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The Dynastic Imagination

Family and Modernity in Nineteenth-Century Germany

The Dynastic Imagination

Family and Modernity in Nineteenth-Century Germany

Adrian Daub’s The Dynastic Imagination offers an unexpected account of modern German intellectual history through frameworks of family and kinship. Modernity aimed to brush off dynastic, hierarchical authority and to make society anew through the mechanisms of marriage, siblinghood, and love. It was, in other words, centered on the nuclear family. But as Daub shows, the dynastic imagination persisted, in time emerging as a critical stance by which the nuclear family’s conservatism and temporal limits could be exposed. Focusing on the complex interaction between dynasties and national identity-formation in Germany, Daub shows how a lingering preoccupation with dynastic modes of explanation, legitimation, and organization suffused German literature and culture.

Daub builds this conception of dynasty in a syncretic study of literature, sciences, and the history of ideas, engaging with remnants of dynastic ideology in the work of Richard Wagner, Émile Zola, and Stefan George, and in the work of early feminists and pioneering psychoanalysts. At every stage of cultural progression, Daub reveals how the relation of dynastic to nuclear families inflected modern intellectual history. 

256 pages | 6 x 9 | © 2020

Gender and Sexuality

History: European History

Literature and Literary Criticism: Germanic Languages

Reviews

The Dynastic Imagination is an utterly engrossing study that rethinks the very terms in which we pose questions about an era. In beautiful, lucid prose, Daub leads the reader through the metamorphoses of the concepts of the dynasty and the nuclear family, beginning with the shock waves of the French Revolution and extending well into the twentieth century. One of Daub’s many noteworthy accomplishments in this volume is his deft interweaving of history of science, literary criticism, and cultural history. This book represents an important and exciting contribution to intellectual history.”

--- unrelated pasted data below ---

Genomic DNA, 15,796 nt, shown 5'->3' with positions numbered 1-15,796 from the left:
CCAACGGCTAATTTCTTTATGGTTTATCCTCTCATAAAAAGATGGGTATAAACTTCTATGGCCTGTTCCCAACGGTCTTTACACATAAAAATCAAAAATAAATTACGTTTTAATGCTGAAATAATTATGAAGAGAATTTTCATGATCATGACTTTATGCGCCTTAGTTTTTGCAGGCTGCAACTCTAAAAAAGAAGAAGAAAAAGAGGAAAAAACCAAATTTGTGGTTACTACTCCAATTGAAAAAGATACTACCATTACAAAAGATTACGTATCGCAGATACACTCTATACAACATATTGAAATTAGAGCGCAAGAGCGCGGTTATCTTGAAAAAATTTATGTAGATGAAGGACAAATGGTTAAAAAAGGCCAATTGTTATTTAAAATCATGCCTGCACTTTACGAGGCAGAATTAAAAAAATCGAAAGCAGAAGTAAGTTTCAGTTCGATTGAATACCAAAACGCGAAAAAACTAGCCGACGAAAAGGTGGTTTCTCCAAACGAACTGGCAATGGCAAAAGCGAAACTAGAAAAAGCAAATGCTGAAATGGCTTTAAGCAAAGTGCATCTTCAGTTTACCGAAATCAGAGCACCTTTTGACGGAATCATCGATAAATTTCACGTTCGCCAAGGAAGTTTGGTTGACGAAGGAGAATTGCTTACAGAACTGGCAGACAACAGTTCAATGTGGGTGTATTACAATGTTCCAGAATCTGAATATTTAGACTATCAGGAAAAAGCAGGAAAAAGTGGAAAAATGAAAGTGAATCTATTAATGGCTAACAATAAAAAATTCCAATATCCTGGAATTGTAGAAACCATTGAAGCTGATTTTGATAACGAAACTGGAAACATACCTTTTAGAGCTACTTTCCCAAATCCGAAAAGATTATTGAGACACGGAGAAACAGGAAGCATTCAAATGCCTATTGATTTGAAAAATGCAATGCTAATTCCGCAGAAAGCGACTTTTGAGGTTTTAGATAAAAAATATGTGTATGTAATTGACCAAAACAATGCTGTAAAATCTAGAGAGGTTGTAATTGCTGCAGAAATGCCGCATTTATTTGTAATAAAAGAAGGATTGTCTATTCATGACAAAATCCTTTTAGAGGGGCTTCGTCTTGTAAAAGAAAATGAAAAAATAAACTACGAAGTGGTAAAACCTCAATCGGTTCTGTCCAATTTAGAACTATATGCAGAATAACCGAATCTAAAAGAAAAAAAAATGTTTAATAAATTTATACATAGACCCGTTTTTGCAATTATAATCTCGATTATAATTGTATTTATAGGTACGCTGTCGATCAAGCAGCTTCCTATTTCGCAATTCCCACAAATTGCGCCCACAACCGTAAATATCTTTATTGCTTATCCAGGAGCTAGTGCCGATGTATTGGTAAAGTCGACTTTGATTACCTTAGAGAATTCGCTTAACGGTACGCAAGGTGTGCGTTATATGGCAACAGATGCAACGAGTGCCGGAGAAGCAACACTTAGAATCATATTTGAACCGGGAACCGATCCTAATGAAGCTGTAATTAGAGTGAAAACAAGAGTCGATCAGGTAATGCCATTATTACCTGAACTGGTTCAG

Stefani Engelstein, Duke University

“When we admit that modernity began as an antigenealogical experiment, which manifested in an antiauthoritarian, antipatriarchal, and antifamilial society, how can we understand our position in this transformed world? How do we try to escape the loneliness of extreme individualism? How do we recuperate a sense of family? These are unsettled waters, and Daub plumbs them to their greatest depths. His interlocutors—from Goethe to Stefan George—put thought into what the great experiment does to and with them.”

Peter Sloterdijk, Karlsruhe University of Arts and Design

Table of Contents

Introduction: An Essay on Mediate Family

Chapter 1: Into the Family Gallery

Chapter 2: Nuclearity and Its Discontents

Chapter 3: Abortive Romanticism

Chapter 4: Feminism, or The Hegelian Dynasty

Chapter 5: Wagner, or The Bourgeois Dynasty

Chapter 6: Naturalism, or The Dynastic Romance

Chapter 7: Freud, or The Reluctant Patriarch

Chapter 8: George, or The Queer Dynasty

Epilogue: Black Sheep

Acknowledgments

Notes

Index
 

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